5. Against Denver, I think the Seahawks were keeping their powder dry. Irvin was taking his time at the snap before making his move. Why would he do this when quickness is his best asset? To get a chance to watch the play develop without going all Tasmanian Devil on the play. Then, once rolling, Irvin kept it super simple.

    I have a theory as to why: the coaches want to slow things down for Bruuuce so he can can focus on developing his vision. Once he sees things clearly, the speed will come naturally. Hopefully, this will prevent EOCS (Early Onset Curry Syndrome).

    So why doesn't he show us his inside move? Because he's not showing the opposition his inside move. Come Week 1, I expect the Cards right tackle to get some surprises.

    Wins and stats in the preseason don't count. Carroll and Wash know that. And they're being very patient.

    Listen to Carroll's pressers. There's not a hint of frustration with our lack of pass rush. It was his biggest go-do in the offseason, yet he shows no concern here in August. The man has something up his sleeve.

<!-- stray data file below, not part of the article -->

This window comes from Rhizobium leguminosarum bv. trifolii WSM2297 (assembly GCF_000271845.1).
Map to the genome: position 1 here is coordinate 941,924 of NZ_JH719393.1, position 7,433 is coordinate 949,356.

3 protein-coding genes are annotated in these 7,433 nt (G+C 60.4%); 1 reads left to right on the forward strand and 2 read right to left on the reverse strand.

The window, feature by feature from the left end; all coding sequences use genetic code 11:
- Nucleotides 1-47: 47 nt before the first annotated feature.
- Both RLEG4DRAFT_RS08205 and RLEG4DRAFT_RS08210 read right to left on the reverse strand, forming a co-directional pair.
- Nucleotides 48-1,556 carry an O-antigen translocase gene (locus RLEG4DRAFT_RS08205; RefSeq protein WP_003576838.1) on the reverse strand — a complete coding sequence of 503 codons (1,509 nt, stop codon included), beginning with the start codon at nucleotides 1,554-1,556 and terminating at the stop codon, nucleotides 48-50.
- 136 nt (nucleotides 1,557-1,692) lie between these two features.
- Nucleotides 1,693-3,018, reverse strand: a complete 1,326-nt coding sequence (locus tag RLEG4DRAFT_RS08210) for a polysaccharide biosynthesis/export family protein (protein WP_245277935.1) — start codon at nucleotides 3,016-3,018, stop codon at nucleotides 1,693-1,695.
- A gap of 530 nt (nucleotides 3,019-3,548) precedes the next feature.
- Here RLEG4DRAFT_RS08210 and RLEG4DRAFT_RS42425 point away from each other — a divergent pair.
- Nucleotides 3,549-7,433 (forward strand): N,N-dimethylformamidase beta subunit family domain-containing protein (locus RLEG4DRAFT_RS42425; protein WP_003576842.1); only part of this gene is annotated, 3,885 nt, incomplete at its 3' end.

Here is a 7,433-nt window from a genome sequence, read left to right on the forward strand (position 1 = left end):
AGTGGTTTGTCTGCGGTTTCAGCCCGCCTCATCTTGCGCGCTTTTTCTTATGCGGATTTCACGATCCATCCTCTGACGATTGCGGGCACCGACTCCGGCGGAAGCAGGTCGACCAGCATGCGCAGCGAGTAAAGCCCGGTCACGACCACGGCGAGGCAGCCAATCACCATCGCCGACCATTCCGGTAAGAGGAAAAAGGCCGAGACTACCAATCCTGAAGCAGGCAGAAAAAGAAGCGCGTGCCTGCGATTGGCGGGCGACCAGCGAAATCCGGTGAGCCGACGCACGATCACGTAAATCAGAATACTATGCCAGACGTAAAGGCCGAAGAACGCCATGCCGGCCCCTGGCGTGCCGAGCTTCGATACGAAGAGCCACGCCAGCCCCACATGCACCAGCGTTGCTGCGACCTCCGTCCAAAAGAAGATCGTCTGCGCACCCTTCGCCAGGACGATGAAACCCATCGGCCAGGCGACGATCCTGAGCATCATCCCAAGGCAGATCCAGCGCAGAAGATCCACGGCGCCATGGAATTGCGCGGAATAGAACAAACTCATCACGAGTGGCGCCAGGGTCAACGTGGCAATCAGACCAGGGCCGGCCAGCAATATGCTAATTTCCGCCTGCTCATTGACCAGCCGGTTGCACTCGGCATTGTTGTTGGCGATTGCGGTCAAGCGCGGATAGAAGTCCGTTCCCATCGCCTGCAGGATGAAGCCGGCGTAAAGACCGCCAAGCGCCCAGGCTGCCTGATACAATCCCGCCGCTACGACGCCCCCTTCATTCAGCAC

6. I'm worried about Bruuuce. He's sleak and fast but getting overpowered. I hope we weren't being too clever during the draft with Cox (DT), Couples and especially Ingram available.

  7. Pete Carroll and John Schneider talked about how the pass rush was the top priority this offseason. It does not appear they will find immediate success. I am concerned about 2012, but not discouraged long term. I remember when they talked about making the running game a top priority in 2010, and it took a season and a half to realize that objective. Building a pass rush is a really hard thing to do. I think as long as we are patient about it, the pass rush will eventually come together, though probably not any time soon and probably not without further investment.